The Committee to Protect Journalists (CPJ) on Friday condemned relentless social media attacks on female journalists in Pakistan — vicious assaults that have threatened rape and even death.
The attacks often follow instances of public criticism of the ruling party, led by Pakistani Prime Minister Imran Khan, a former cricket player who turned to politics later in life and whose following includes legions of young people.
Criticism had focused on Khan’s handling of the COVID-19 pandemic. Pakistan has reported more than 304,00 cases of the virus, including 6,408 deaths. The numbers have been declining since June, with fewer than 400 new cases reported on most days and as testing has increased.
The relentless trolling and mounting complaints from female journalists prompted CPJ’s Asia program coordinator Steve Butler and senior Asia researcher Aliya Iftikar to warn that those spewing abuse online of female Pakistani journalists are often fans of the ruling party.
The New York City-based group did not provide evidence of direct links between the perpetrators and Khan’s party, the Pakistan Tehreek-e-Insaf (PTI).
CPJ’s statement, featuring testimonials from several female PakistanI journalists, comes after a petition, signed by more than 100 female journalists, was last month submitted to the government demanding an end to the online assaults.
“The target of these attacks are women with differing viewpoints and those whose reports have been critical of the Pakistan Tehreek-e-Insaf’s government, and more specifically its handling of the coronavirus pandemic,” the petition said.
“The online attacks are instigated by government officials and then amplified by a large number of Twitter accounts, which declare their affiliation to the ruling party,” it said. “In what is certainly a well-defined and coordinated campaign, personal details of women journalists and analysts have been made public.”
The attacks have “dire offline consequences,” with many female reporters saying they are being forced out of their jobs or feel prevented from fully participating in their profession, CPJ said.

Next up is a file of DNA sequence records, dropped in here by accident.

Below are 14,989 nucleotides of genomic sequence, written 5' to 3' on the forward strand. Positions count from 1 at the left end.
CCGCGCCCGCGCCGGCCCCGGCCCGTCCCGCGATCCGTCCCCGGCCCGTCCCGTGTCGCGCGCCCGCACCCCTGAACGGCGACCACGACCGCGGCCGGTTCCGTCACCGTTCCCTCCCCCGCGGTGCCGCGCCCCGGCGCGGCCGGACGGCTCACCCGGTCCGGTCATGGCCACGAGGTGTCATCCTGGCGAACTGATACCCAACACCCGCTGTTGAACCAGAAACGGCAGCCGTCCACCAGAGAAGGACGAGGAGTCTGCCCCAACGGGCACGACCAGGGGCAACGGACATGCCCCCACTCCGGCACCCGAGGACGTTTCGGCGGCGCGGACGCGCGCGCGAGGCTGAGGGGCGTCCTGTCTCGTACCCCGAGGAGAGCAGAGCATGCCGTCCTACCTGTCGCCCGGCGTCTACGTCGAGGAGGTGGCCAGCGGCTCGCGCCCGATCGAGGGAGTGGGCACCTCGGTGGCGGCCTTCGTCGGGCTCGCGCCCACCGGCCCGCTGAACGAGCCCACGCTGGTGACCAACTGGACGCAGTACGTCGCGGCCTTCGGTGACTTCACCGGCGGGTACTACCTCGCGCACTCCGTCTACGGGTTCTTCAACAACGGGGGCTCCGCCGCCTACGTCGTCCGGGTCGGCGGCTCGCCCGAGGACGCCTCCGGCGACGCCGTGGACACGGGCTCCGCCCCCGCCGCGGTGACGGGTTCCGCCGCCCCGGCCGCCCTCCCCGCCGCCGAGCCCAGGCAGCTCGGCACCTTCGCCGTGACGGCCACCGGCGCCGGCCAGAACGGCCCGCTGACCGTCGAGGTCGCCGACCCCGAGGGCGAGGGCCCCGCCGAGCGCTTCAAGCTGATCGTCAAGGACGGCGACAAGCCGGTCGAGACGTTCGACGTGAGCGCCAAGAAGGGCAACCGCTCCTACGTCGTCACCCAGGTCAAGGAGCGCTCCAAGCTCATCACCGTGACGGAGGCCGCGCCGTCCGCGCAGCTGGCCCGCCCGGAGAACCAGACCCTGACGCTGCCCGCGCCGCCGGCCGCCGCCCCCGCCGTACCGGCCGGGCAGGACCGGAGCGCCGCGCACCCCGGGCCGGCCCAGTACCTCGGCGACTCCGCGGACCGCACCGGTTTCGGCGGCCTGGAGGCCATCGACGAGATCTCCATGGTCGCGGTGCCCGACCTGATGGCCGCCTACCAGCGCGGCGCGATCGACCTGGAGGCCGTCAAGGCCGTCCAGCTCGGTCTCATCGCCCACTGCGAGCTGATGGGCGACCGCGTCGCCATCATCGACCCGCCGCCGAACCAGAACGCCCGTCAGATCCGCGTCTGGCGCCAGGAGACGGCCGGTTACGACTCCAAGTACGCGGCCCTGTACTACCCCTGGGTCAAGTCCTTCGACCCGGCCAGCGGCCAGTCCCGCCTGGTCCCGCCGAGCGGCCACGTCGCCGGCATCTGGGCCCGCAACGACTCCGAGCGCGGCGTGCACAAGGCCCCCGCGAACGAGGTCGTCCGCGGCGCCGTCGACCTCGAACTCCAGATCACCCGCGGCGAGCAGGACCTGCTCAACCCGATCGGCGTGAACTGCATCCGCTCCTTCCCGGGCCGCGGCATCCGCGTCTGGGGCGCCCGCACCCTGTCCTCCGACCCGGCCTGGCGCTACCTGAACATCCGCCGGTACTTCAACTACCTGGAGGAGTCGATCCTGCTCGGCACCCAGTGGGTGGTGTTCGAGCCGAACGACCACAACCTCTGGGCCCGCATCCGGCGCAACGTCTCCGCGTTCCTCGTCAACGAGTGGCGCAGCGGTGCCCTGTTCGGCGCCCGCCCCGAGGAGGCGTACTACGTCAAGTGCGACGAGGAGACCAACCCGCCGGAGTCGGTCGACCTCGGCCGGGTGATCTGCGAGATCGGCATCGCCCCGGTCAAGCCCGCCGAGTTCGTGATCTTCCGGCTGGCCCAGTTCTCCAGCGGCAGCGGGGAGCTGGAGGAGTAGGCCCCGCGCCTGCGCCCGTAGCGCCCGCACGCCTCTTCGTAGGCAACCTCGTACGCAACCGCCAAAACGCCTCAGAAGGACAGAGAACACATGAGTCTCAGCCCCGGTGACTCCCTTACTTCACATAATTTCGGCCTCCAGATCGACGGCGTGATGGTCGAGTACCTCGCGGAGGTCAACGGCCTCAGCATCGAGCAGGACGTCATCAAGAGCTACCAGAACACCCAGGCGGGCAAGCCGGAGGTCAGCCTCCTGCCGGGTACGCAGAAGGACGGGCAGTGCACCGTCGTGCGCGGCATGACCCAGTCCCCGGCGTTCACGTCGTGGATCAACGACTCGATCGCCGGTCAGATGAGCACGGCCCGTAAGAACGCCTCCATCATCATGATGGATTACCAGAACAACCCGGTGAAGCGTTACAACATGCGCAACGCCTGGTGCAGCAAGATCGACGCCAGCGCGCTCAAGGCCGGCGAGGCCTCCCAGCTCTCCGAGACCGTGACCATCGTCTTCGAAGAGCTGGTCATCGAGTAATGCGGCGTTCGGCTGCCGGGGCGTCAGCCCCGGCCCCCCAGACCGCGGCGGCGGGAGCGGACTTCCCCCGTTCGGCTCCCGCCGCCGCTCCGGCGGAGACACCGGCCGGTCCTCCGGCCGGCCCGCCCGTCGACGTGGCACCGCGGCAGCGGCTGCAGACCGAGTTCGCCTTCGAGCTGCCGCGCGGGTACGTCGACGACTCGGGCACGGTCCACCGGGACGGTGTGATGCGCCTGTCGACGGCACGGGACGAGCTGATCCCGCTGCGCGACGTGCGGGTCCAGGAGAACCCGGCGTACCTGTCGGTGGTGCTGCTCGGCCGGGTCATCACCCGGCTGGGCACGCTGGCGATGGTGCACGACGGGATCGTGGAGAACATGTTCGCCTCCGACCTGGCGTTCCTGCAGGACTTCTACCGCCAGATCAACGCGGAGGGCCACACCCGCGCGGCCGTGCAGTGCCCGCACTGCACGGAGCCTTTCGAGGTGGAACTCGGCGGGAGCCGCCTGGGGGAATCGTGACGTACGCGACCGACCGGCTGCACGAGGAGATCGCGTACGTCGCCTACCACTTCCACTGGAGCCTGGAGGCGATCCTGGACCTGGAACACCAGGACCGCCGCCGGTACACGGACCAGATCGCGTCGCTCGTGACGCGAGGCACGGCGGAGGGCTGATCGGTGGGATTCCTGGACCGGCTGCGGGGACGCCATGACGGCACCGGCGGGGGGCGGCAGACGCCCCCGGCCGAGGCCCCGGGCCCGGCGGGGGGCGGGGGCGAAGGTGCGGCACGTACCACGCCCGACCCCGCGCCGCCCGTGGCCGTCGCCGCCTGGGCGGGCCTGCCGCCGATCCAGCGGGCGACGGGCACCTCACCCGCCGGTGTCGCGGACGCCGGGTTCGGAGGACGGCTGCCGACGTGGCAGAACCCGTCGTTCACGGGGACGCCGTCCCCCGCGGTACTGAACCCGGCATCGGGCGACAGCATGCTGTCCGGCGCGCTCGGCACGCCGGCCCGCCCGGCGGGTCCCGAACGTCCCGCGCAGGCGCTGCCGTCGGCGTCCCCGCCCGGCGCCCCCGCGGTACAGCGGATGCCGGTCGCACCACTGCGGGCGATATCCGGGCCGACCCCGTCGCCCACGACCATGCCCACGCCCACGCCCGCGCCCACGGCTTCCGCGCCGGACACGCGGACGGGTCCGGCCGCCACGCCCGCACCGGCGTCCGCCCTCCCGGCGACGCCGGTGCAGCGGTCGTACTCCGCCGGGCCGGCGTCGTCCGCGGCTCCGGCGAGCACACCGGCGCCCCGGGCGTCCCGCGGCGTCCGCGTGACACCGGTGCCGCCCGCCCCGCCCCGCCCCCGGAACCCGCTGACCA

Khan’s government, as well as the country’s powerful military and its much feared intelligence agency, have been harshly criticized for their heavy-handed approach to its critics in the media. Journalists have been picked up and civil rights activists are in jail, some for months without being charged.
Others, such as rights activist Gulalai Ismail, have been charged with sedition for criticizing the military and have been forced to flee the country.
Separately, the Coalition for Women in Journalism, a global rights group, this week released an 20-page report on attacks on social media faced by female Pakistani journalists, saying that they come from online “accounts affiliated to the ruling party and conservative, right-wing elements in the country.”
“Such deplorable acts further draw our attention to the grim environment against women journalists and press freedom,” said Kiran Nazish, the group’s founding director.
One of the petition signatories, journalist Asma Shirazi who hosts a prime-time current affairs show, said that the journalists are not asking for sympathy.
“I need support for freedom of expression in the country,” she said. “I am not a victim. I believe in defiance.”
She said the trolling is an attempt by the government to shut down criticism on social media. “Whenever you criticize PTI, the attacks begin. They are all institution sponsored,” she said.
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